Maggie Greenwald Biography

American filmmaker (born 1955)

Maggie Greenwald is an American filmmaker.

Most recognized as an independent writer and director, Greenwald’s most notable films include Sophie and the Rising Sun (2016), starring an ensemble cast that included Margo Martindale, Julianne Nicholson, Lorraine Toussaint and Diane Ladd, Songcatcher (2000) starring Aidan Quinn and Janet McTeer and introducing Emmy Rossum, and The Ballad of Little Jo (1993), starring Suzy Amis and Ian McKellen. She also directed an adaptation of Jim Thompson's The Kill-Off featuring an ensemble cast that included Cathy Haase and the film debut of Jorja Fox.

Contents

  • 1 Career
  • 2 Personal life
  • 3 Filmography
    • 3.1 Film
    • 3.2 Television
  • 4 References
  • 5 External links

Career

Greenwald’s first feature film, Home Remedy (1987), from her original screenplay, premiered at the Munich Film Festival before screening at the London and Torino Film Festivals, and opening at the prestigious Film Forum in New York.

The next film she directed was The Kill-Off (1990), which she adapted from Jim Thompson’s noir novel of the same name. Acquired by Channel 4 in Britain, and released theatrically by Palace Filmed Entertainment, the film also appeared at film festivals around the world, including: Sundance (in Dramatic Compe*ion), Munich (opening night, American Independent section), London, Florence, Deauville, Toronto and Edinburgh, before winning the Best Director Award at the Torino Film Festival before its release in the US. The film is listed in the BFI (British Film Ins*ute) Screen Guides as one of the 100 best American Independent Films. It established Greenwald’s as a significant independent filmmaking voice.

Greenwald went on to write and direct her groundbreaking Western, The Ballad of Little Jo (1993), which was released worldwide by Fine Line Features and Polygram Filmed Entertainment. Star Suzy Amis was nominated for an Independent Spirit Award while co-star David Chung won the award for Best Supporting Actor. A great deal has been written about the film by scholars of the Western who consider The Ballad of Little Jo a landmark revisionist film within the genre. The film is also one of the primary subjects of Modleski’s Old Wives Tales and Other Women’s Stories, which explores “the phenomenon of female authors and performers who ‘cross-dress’ - women, that is, who are moving into male genres and staking out territory declared off-limits by men and by many feminists.”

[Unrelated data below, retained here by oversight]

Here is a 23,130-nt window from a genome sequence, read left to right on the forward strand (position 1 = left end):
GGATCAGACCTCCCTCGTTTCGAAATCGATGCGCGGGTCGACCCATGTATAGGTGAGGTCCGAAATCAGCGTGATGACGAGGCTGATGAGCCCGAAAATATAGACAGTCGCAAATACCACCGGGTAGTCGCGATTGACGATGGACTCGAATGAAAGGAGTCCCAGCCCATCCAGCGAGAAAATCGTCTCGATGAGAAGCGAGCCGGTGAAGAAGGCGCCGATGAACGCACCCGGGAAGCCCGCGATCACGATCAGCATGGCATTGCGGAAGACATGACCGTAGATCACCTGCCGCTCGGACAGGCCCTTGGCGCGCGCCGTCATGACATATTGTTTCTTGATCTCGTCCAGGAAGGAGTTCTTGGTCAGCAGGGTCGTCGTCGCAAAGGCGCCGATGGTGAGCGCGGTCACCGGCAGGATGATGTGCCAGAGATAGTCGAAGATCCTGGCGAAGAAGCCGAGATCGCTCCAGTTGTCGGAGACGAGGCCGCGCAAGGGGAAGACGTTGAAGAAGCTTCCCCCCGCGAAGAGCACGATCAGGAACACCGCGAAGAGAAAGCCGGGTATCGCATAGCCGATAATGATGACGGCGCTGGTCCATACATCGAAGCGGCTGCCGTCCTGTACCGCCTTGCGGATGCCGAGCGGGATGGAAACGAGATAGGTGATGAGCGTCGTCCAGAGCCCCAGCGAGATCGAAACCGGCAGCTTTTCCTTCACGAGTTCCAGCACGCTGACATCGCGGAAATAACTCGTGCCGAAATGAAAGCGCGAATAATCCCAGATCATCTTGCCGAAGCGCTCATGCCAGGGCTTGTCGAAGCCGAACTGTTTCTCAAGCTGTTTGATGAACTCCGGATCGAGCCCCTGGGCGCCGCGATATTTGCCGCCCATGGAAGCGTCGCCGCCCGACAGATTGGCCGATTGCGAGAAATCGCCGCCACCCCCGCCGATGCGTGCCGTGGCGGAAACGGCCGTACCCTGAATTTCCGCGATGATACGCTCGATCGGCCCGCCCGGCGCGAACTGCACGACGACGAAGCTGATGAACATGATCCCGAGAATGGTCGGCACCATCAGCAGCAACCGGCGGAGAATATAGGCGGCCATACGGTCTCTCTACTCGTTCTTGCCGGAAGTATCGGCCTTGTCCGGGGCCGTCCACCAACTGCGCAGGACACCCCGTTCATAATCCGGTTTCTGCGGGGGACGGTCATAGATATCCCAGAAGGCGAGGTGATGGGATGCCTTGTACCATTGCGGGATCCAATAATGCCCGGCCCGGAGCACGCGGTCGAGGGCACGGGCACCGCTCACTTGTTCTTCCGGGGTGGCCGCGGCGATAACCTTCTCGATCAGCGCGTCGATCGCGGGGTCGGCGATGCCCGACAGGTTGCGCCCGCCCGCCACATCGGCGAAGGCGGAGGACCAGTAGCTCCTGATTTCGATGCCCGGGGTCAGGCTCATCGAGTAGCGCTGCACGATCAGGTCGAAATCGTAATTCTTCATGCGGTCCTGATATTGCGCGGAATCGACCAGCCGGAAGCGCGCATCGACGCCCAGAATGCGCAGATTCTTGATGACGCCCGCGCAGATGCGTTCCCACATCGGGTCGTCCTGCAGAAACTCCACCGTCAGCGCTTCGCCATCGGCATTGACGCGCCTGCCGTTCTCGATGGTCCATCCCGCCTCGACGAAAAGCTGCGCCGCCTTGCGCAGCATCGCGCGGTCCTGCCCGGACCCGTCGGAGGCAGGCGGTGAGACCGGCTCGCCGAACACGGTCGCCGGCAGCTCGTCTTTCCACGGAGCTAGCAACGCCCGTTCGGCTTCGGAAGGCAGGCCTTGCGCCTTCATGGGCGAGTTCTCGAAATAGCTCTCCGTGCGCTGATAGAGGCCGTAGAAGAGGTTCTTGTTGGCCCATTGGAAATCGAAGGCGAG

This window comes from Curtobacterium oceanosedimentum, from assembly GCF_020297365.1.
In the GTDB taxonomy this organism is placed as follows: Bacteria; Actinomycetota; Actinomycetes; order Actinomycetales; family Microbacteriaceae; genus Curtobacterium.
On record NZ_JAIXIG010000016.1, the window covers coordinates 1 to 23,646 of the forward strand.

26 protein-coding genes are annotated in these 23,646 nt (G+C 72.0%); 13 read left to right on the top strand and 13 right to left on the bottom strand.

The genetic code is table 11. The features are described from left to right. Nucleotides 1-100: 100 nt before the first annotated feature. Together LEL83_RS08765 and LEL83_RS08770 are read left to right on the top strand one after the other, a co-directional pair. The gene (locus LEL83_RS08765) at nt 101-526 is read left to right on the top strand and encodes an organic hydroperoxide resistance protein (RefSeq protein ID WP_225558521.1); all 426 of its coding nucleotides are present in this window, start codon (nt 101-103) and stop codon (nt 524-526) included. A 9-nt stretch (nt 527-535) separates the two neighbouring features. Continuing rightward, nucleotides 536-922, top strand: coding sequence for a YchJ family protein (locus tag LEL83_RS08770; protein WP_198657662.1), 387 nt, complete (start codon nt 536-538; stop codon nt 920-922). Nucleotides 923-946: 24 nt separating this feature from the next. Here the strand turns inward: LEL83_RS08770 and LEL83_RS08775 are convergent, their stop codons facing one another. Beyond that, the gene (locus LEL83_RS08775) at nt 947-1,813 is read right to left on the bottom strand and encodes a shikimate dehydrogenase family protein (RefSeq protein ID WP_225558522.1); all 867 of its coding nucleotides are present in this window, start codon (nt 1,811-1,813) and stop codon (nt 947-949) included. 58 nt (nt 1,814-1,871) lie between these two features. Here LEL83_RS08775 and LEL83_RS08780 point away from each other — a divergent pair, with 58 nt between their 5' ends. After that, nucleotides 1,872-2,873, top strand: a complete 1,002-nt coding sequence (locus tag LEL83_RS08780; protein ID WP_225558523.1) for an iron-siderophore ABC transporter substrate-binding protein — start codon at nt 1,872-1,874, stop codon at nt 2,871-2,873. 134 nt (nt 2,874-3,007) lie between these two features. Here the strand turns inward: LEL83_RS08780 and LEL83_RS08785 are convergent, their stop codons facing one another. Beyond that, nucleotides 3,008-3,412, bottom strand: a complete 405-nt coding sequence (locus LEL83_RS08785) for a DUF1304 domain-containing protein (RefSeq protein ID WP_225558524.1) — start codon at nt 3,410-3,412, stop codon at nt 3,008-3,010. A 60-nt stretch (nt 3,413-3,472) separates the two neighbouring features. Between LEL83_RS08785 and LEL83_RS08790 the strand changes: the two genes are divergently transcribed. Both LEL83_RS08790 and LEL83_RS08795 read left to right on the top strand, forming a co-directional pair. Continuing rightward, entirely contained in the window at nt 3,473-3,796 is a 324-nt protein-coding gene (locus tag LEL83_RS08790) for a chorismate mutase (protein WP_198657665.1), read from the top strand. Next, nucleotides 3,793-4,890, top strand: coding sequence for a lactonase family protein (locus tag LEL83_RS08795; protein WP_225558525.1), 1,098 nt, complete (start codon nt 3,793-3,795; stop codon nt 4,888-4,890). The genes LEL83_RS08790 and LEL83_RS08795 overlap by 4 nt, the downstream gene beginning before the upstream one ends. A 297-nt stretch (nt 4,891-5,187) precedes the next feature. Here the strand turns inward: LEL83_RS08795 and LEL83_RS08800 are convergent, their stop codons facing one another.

Subsequently, Greenwald wrote and directed Songcatcher (2000). An unconventional, naturalistic musical, the film premiered in Dramatic Compe*ion at the Sundance Film Festival, where it garnered a Special Jury Award for Ensemble Performance. The film received the first Alfred P. Sloan Foundation Feature Film Prize, Deauville Film Festival Audience Award, two Independent Spirit Award nominations (for actors Emmy Rossum and Pat Carroll) and a GLAAD Award nomination.

Greenwald’s most recent film, Sophie and the Rising Sun (2016), is based on the novel by Augusta Trobaugh. She adapted, produced and directed the film, which premiered at the Sundance Film Festival 2016, Salt Lake City Gala World Premiere.

Throughout her career, Greenwald has shifted back and forth between directing feature films and directing television. Her numerous TV movies include What Makes a Family, starring Brooke Shields, Whoopi Goldberg, and Cherry Jones. It was produced by Barbra Streisand and Whoopi Goldberg, with Academy Award-winning producers Craig Zadan and Neil Meron. The Lifetime Television Channel movie went on to win a prestigious GLAAD Award for Outstanding Television Movie and a Humanitas Award. Other TV movies include Get A Clue, starring Lindsay Lohan, Tempted starring Virginia Madsen, Comfort and Joy, Lifetime Television’s Christmas standard, and Good Morning, Killer, starring Catherine Bell, based on April Smith’s Ana Grey novel.

Recent television work includes episodes of Nashville and Madam Secretary, including the controversial episode, “Break in Democracy,” which was banned in the Philippines for its portrayal of a fictional Filipino dictator.

Earlier forays in directing for episodic television expanded Greenwald’s work to include children’s television. For Nickelodeon she directed several episodes of The Adventures of Pete and Pete, created the look of the show The Mystery Files of Shelby Woo, for which she directed six episodes over two seasons. She also directed the non-air pilot for a show that evolved into Backyardigans and an episode of Wildfire for ABC Family (now Freeform).

Personal life

Greenwald is married (1994) to composer-musician David Mansfield, who scored many of her films. They have two daughters, Maisie (born 1997) and Lulu (born 2000).

Her siblings include author Alison Leslie Gold.

Greenwald has taught film directing and screenwriting at Sarah Lawrence College, Columbia University Graduate School of the Arts, and NYU’s Tisch School of the Arts.

Filmography

Film

Television

References

    External links

    • Official website
    • Maggie Greenwald at IMDb
    Maggie Greenwald